This is a reprint of the May 2002 Workshop News, in which I described the Swedish clavichord restoration at that time under way

In the last bulletin I mentioned the late eighteenth-century Swedish clavichord, currently occupying a lot of space in my workshop and nearing the end of its restoration. Work to reduce slop in the keys is complete, and strings are being put on to the instrument. It will be some time before it stabilises, since it has not been under tension for some months, but I can already tell what a terrific musical instrument it will be.

Swedish clavichords from the second half of the eighteenth century are closely similar in design. A 'Swedish model' had been developed around 1750, and it worked so well that they kept on making it until well into the 1800's, with very few changes apart from adding extra notes at the top. These instruments are huge - this one is fully 7 ft 6 in long - and they have a correspondingly big sound. I notice already that there will be an excellent singing treble. One reason for this is that the grain of the soundboard runs diagonally, from back right to front left, at an angle of about 25° to the front. In consequence, the treble end of the bridge has only a short length of grain under it which, compared with most clavichords, is closer to the situation that prevails in a harpsichord. I think this makes it easier to 'couple' the string, bridge and soundboard in the treble so as to produce a loud but sustained note.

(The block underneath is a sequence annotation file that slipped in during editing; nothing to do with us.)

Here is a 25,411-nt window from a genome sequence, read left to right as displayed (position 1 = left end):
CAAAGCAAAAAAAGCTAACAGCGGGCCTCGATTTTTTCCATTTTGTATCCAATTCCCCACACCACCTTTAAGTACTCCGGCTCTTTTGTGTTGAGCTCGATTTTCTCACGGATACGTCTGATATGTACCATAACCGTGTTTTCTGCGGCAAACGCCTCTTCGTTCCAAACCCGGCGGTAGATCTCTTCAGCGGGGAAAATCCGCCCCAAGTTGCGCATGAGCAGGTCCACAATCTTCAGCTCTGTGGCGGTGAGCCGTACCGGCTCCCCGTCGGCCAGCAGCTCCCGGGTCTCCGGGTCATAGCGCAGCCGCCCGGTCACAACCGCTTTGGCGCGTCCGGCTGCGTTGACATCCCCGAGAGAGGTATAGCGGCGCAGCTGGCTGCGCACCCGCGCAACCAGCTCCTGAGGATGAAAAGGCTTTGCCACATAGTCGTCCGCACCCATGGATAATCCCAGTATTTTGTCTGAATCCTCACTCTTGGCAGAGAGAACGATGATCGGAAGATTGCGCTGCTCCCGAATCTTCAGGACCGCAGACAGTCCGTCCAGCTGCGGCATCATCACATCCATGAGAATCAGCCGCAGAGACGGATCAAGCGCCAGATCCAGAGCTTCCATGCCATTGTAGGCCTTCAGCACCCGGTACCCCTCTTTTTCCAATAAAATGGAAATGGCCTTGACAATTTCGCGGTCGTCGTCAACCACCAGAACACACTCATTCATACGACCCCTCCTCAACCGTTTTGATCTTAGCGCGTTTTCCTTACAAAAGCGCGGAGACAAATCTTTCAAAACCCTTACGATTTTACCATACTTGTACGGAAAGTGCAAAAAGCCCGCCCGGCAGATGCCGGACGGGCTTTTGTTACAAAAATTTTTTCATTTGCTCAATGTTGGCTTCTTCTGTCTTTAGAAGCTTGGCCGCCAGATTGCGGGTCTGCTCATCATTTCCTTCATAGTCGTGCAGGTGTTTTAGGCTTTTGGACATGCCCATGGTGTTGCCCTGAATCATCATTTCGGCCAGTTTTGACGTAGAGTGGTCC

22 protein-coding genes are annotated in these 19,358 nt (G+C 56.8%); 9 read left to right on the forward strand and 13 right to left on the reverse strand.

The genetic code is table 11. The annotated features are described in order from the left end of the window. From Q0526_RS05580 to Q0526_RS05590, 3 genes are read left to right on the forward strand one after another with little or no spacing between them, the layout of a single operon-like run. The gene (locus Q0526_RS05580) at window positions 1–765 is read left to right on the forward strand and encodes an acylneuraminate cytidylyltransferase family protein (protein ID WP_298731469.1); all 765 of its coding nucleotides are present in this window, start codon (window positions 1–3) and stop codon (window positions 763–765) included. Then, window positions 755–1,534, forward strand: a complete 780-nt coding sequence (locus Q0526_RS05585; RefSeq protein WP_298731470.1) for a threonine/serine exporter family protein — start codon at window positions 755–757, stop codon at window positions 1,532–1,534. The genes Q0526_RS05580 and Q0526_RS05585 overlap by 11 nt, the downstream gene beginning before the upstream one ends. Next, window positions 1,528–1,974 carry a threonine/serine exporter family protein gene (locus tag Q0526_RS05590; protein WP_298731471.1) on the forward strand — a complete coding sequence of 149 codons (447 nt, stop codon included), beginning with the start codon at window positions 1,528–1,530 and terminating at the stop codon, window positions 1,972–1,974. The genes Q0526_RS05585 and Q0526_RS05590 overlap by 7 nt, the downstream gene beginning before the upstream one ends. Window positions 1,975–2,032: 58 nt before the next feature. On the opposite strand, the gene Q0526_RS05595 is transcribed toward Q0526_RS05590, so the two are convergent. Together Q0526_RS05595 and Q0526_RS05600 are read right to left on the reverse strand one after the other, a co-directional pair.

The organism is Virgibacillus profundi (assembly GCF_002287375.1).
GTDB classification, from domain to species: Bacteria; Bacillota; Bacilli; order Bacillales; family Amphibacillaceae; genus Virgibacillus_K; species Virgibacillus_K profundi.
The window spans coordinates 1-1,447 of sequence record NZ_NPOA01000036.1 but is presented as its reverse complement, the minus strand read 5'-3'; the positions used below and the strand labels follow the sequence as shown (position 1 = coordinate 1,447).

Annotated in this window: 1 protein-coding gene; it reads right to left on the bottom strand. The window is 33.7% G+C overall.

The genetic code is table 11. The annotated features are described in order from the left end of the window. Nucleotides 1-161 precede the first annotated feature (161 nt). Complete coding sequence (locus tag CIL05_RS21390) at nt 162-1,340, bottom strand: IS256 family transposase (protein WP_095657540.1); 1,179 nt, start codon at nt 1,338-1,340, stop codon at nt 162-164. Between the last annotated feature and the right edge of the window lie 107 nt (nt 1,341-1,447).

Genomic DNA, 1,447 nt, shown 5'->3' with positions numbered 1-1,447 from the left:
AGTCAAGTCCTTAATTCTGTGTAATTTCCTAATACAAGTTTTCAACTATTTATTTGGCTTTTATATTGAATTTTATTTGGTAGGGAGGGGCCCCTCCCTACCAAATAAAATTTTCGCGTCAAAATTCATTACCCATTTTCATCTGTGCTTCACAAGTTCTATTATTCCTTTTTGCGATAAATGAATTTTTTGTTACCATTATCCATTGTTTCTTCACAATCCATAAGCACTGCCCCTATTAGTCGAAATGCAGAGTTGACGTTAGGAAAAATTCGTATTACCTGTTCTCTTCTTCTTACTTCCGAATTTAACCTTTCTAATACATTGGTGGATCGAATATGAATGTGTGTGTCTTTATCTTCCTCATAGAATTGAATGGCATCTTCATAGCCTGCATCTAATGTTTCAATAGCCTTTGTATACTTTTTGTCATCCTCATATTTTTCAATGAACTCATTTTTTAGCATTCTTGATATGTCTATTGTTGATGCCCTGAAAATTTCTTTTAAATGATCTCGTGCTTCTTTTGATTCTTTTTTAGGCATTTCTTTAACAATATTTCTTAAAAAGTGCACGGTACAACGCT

Treble notes need an area of soundboard that is stiff, but not too heavy. With diagonal grain, the soundboard can be made very thin in the treble and still be stiff enough to match the treble strings. However, with the grain running from end to end, as in most German clavichords for example, the treble end of the bridge has to control a strip of soundboard up to 18 in long. This can only be made stiff enough if it is comparatively thick, but then it is too heavy to be readily moved by the very tiny amount of energy in a treble string.

Or at any rate, that's my current hypothesis! The whole business of soundboard behaviour is still shrouded in mystery and awaits a proper scientific analysis.

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